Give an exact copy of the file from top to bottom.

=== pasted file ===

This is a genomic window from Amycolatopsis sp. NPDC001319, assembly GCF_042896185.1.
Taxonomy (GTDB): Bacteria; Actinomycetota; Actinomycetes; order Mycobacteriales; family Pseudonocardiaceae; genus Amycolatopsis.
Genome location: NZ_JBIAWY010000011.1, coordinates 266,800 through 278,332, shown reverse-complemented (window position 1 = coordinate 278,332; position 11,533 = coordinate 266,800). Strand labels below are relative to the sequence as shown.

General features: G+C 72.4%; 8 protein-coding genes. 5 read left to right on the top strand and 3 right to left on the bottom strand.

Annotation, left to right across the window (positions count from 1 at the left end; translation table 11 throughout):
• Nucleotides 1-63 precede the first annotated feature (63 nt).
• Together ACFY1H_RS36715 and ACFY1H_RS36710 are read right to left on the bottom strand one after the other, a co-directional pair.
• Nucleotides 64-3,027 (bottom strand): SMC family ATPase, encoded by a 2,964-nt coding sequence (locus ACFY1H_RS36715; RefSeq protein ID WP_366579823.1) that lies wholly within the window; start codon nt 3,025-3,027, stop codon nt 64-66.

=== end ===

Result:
This is a genomic window from Amycolatopsis sp. NPDC001319, assembly GCF_042896185.1.
Taxonomy (GTDB): Bacteria; Actinomycetota; Actinomycetes; order Mycobacteriales; family Pseudonocardiaceae; genus Amycolatopsis.
Genome location: NZ_JBIAWY010000011.1, coordinates 266,800 through 278,332, shown reverse-complemented (window position 1 = coordinate 278,332; position 11,533 = coordinate 266,800). Strand labels below are relative to the sequence as shown.

General features: G+C 72.4%; 8 protein-coding genes. 5 read left to right on the top strand and 3 right to left on the bottom strand.

Annotation, left to right across the window (positions count from 1 at the left end; translation table 11 throughout):
• Nucleotides 1-63 precede the first annotated feature (63 nt).
• Together ACFY1H_RS36715 and ACFY1H_RS36710 are read right to left on the bottom strand one after the other, a co-directional pair.
• Nucleotides 64-3,027 (bottom strand): SMC family ATPase, encoded by a 2,964-nt coding sequence (locus ACFY1H_RS36715; RefSeq protein ID WP_366579823.1) that lies wholly within the window; start codon nt 3,025-3,027, stop codon nt 64-66.